1The boy with Down syndrome who became a brilliant conductor
Zhou Zhou is mentally handicapped, but his extraordinary talent has opened a new world for him.
He was born with Down syndrome on April Fool's Day, 1979 in Wuhan, Huhei province. His IQ is just 30% that of a normal person. He does not know his age or recognize currency, yet he knows all the parts of the instruments in a symphony. Zhou Zhou is the only conductor in the world who does not read music, yet a special talent enables him to memorize the melodies of all the sections in a piece soon after he hears it.
As a boy, Zhou Zhou went to rehearsals with his father, a cellist in the Wuhan Symphony Orchestra. He was always quiet in the rehearsal hall, listening to the music. When the orchestra rested, he would go to the podium to practice conducting.
"His pure heart enables him to concentrate on the music and convey its beauty," said well-known conductor Jiang Xiebin.
Zhou Zhou has toured the world, bringing people joy with his special skills. In 2006, his mother died of cancer, and he remained out of public view until 2014, when he returned to the limelight with an interview on China's Central Television.
2The autistic man who can paint detailed landscapes from memory
Stephen Wiltshire has the uncanny ability to draw and paint detailed landscapes and cityscapes entirely from memory.
Wiltshire was mute when he was diagnosed with severe autism at the age of three. He began communicating through his drawings after being sent to school in London. With the support of his teachers, he slowly learned to speak.
It was during those years that Stephen's special talent was discovered. Following a class field trip, he drew the ornate Albert Hall in detail without the aid of a photograph. He can look at the subject of his drawing once and reproduce it accurately, down to the exact number of columns or windows on a building.
He has tackled the iconic cities of Tokyo, Rome, Hong Kong, Frankfurt, Madrid, Dubai, Jerusalem, London, Singapore and New York. Stephen went from a silent, withdrawn child to a revered artist whose videos go viral on YouTube and whose works sell for six-figure sums.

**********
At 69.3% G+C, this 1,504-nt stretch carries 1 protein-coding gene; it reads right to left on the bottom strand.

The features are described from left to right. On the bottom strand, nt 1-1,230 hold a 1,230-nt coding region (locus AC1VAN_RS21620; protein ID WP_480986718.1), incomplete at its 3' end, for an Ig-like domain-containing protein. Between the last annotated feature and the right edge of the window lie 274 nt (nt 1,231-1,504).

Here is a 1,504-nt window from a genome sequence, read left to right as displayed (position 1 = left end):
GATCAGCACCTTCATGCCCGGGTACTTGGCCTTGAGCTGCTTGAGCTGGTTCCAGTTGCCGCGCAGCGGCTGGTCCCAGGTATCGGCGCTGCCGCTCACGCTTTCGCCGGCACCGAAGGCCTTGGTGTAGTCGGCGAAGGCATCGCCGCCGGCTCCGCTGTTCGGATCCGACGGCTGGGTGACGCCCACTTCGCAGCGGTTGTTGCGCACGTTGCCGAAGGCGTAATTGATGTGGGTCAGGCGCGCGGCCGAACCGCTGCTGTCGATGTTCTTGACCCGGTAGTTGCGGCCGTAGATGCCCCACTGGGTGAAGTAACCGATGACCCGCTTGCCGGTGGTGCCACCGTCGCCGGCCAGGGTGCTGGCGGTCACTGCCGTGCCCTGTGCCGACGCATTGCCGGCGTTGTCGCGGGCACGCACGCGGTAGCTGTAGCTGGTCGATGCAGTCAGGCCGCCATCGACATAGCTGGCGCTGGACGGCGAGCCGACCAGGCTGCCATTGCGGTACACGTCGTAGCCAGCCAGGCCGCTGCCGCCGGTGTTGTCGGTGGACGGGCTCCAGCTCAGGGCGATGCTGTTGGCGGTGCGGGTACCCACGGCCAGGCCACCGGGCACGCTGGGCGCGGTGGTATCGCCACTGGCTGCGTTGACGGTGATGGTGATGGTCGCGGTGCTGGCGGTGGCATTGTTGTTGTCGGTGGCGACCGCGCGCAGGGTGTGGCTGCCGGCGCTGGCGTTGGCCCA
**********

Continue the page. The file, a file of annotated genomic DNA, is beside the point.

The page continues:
3The severely autistic man who can play music he's heard only once
In 1995, Rex Lewis-Clack was born blind and severely autistic. However, by the time he was a toddler, it was clear that Rex had a special affinity for music. "When he was three, he started picking out the notes from Beethoven's Ninth Symphony," his mother, Cathleen Lewis, said.
Rex displays an astonishing ability to play back piano pieces he has heard only once—he even transposes them into other keys. He also improvises musical variations based on a given theme.
Now 20-years-old, Rex has performed professionally since he was eight and has delighted audiences worldwide with his astounding musical ability. But away from the keyboard, he still has difficulty carrying on a basic conversation. Considered a prodigious musical savant, he ranks as one of about 30 people throughout history to combine blindness, intellectual disability, and prodigious musical ability.
4The identical twin sisters who are known as "The Rainman Twins"
Flo and Kay Lyman are identical twins who are autistic and have special savant abilities. The sisters, now in their late 50s, have been dubbed "The Rainman Twins." They demonstrate an extraordinary ability to calculate dates and retain a vast collection of details about seemingly everything that has happened to them in their entire lives. They can remember everything about what they have seen, heard, tasted, smelled, and touched.
Flo and Kay are the only known autistic savant twins in the world. While it is certainly special to be an autistic savant, what makes the two women even more unique is how they are not stereotypically autistic. They are social, talkative, outgoing and bubbly. They are comfortable with making jokes and expressing opinions. They also enjoy going out to see live bands.
Just like Dustin Hoffman's Rain Man character religiously watched and took notes on every episode of The People's Court, so did the Lyman sisters with The $100,000 Pyramid and all its permutations. They kept carefully coded charts on the game, marking down every clue used, every mistake buzzed, and every color of suit worn by their idol, Dick Clark. Their brother-in-law once observed: “They need food, they need air, and they need Dick Clark.”
Flo and Kay were devastated when Clark had a stroke in 2004—they formed a small shrine in their bedroom, and prayed regularly for his recovery.
5The boy with Asperger's syndrome who is the world's youngest astrophysics researcher
When Jacob Barnett was 2-years-old, he was diagnosed with moderate to severe autism. Doctors told his parents that he would likely never talk or read and would probably be unable to manage basic daily activities. His mother, following her instinct, pulled her son out of a state-run special education facility to homeschool him. By the age of 11, Jacob entered college to study for his degree—condensed matter physics at Indiana University-Purdue University in Indianapolis.
Now 17, Jacob studies at the Perimeter Institute for Theoretical Physics and is one of the world's most promising physicists. Said to have a higher IQ than Einstein, he is working on a theory that would see him nominated for a Nobel Prize. According to an email by Professor Scott Tremaine, “The theory that he's working on involves several of the toughest problems in astrophysics and theoretical physics. Anyone who solves these will be in line for a Nobel Prize.”